Whether you're a person who reads the book before seeing the movie or catches up on the book after, these book-to-screen adaptations are worth your time no matter in which order you go. And, in case you missed it, be sure to check out Part 1. Film titles are linked with information on where to watch.
Viggo Mortenson stars as a German literary professor who is seduced by the evils of Nazi ideology. John Halder is a decent family man who copes with the demands of an over-anxious wife (Anastasia Hille), two needy children and a senile mother (Gemma Jones). His novel about mercy killings arouses the interest of Nazi leaders who commission Halder for a research paper to support their twisted propaganda. Blind to the consequences of Nazi collaboration, Halder finds himself both drawn to a beautiful young student (Jodie Whittaker) and alienated from lifelong friend Maurice (Jason Isaacs), a Jewish psychiatrist. Seemingly innocuous choices lead to more choices, eventually to devastating effect. A provocative story of moral corruption, the film is based on the stage work by British playwright C.P. Taylor. Featured at the 2009 AJFF.
A forbidden romance between the son of Soviet-Jewish émigrés and a scandalous young girl from Moscow leads to heartache in this Canadian coming-of-age tale that starkly captures a slice of contemporary immigrant life. Sixteen-year-old Mark Berman (Alex Ozerov) is something of a slacker, lazing away the summer in his parent's basement, and selling drugs and riding his bike through a tightly-knit Toronto neighborhood. When Mark's feckless uncle (Igor Ovadis) enters into an improbable marriage, his flamboyant younger mail-order bride (Aya-Tatana Stolnits) arrives with her jaded daughter Natasha (Sasha Gordon) forcibly in tow, both of them products of New Russia decadence. The two teenagers gradually warm to each other, with Mark succumbing to his underage cousin's debased seduction, until family rancor and Natasha's troubled past threaten to destroy their assimilated suburban fantasy. Based on a collection of award-winning autobiographical short stories by Canadian author David Bezmozgis. Featured at the 2016 AJFF.
Run Boy Run
A superlative saga of courage and compassion, this drama tells the extraordinary true story of a Polish boy who seeks the kindness of others in his solitary struggle to outlast the Nazi occupation and keep alive his Jewish faith. Escaping the Warsaw ghetto at the behest of his father, nine-year old Srulik (movingly portrayed by twin child actors Andrzej and Kamil Tkacz) flees to the woods. There, he learns to hide from SS patrols and scour for food, until loneliness and the harsh onset of winter drive him back to civilization. Taken in by a kindhearted farmer's wife (Elisabeth Duda), he is given shelter and a new identity. Passing himself off as Jurek, a Christian war orphan, the intrepid boy traverses the countryside from village to village, working as a farmhand under an ever-present threat of persecution. Some will help him survive and others will betray him. Just when it seems his childhood memories and identity could be lost forever, Jurek's harrowing journey culminates in a powerhouse conclusion and postscript. Based on the bestselling Holocaust novel by Israeli author Uri Orlev. Featured at the 2014 AJFF.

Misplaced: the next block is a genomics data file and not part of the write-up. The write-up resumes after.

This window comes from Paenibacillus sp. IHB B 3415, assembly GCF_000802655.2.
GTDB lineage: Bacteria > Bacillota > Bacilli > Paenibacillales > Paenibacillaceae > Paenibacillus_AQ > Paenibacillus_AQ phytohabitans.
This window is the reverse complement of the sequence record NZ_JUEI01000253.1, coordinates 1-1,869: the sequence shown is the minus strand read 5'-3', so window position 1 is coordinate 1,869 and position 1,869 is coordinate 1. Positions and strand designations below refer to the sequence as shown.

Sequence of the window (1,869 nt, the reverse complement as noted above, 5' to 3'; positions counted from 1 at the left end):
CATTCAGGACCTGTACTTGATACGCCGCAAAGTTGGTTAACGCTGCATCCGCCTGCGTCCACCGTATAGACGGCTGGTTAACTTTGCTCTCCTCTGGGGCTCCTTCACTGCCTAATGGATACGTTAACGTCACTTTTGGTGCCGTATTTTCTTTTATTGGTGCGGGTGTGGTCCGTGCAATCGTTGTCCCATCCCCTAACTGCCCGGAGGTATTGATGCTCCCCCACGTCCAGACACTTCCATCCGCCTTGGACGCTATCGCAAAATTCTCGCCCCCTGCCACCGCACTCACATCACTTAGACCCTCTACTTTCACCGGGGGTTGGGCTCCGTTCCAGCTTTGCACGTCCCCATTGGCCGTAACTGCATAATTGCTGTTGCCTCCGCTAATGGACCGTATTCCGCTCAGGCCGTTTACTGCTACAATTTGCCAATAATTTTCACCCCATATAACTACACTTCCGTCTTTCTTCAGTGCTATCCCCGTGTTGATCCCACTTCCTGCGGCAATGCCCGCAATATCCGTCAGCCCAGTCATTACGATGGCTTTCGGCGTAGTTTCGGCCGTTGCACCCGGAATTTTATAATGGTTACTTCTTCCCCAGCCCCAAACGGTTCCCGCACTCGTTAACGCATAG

The 2010 French drama, adapted from the novel of the same name, follows a parallel narrative of a journalist's present-day (2002) investigation into the Vel' d'Hiv’ Roundup of Jews in German-occupied Paris in 1942 and a young girl's experiences during and after the events. The film stars Kristin Scott Thomas who, for most of the film, speaks fluent French as she has lived in France for many years. Thomas also received a César Award nomination for this performance with the film's subject matter holding a great deal of personal meaning for her as her in-laws were forced to flee their homes as children, avoiding capture and the concentration camps by hiding in the French countryside.
Secrets of War
Inseparable childhood friends in the Nazi-occupied Netherlands find their loyalty severely tested in this family-friendly, coming-of-age story featured at the 2015 AJFF. As conflict rages across Europe in the summer of 1943, 12-year-old best friends Tuur (Maas Bronkhuyzen) and Lambert (Joes Brauers) are all but oblivious to the danger. Days are spent going to school, and playing in the dense woods and underground caves outside their idyllic village in Dutch Limburg. Reality soon intrudes and begins to divide families, with Tuur's father and brother joining a fledgling resistance movement, while Lambert's parents ally themselves with the local Nazi party. The boy's relationship is particularly strained, however, with the arrival of Maartje (Pippa Allen), a dark-haired girl with a mysterious identity. As the boys compete for her attentions, jealousy and betrayal set in motion a series of high-stakes events that will alter the lives of all three youths. Director Dennis Bots and a talented child cast approach the sensitive subject matter from a delicate point of view suitable for young audiences. This bittersweet ode to innocence lost is adapted from the best-selling young adult novel by Jacques Vriens.
Directed by Alan J. Pakula and adapted William Styron's 1979 novel of the same name, the film follows Meryl Streep starring as Sophie, a Polish immigrant who shares a boarding house in Brooklyn with her tempestuous lover, Nathan (Kevin Kline in his feature film debut), and a young writer, Stingo (Peter MacNicol).The highly acclaimed film won Streep the Academy Award for Best Actress. The film was also nominated for Best Cinematography (Néstor Almendros), Best Costume Design (Albert Wolsky), Best Music (Marvin Hamlisch), and Best Adapted Screenplay (Alan J. Pakula).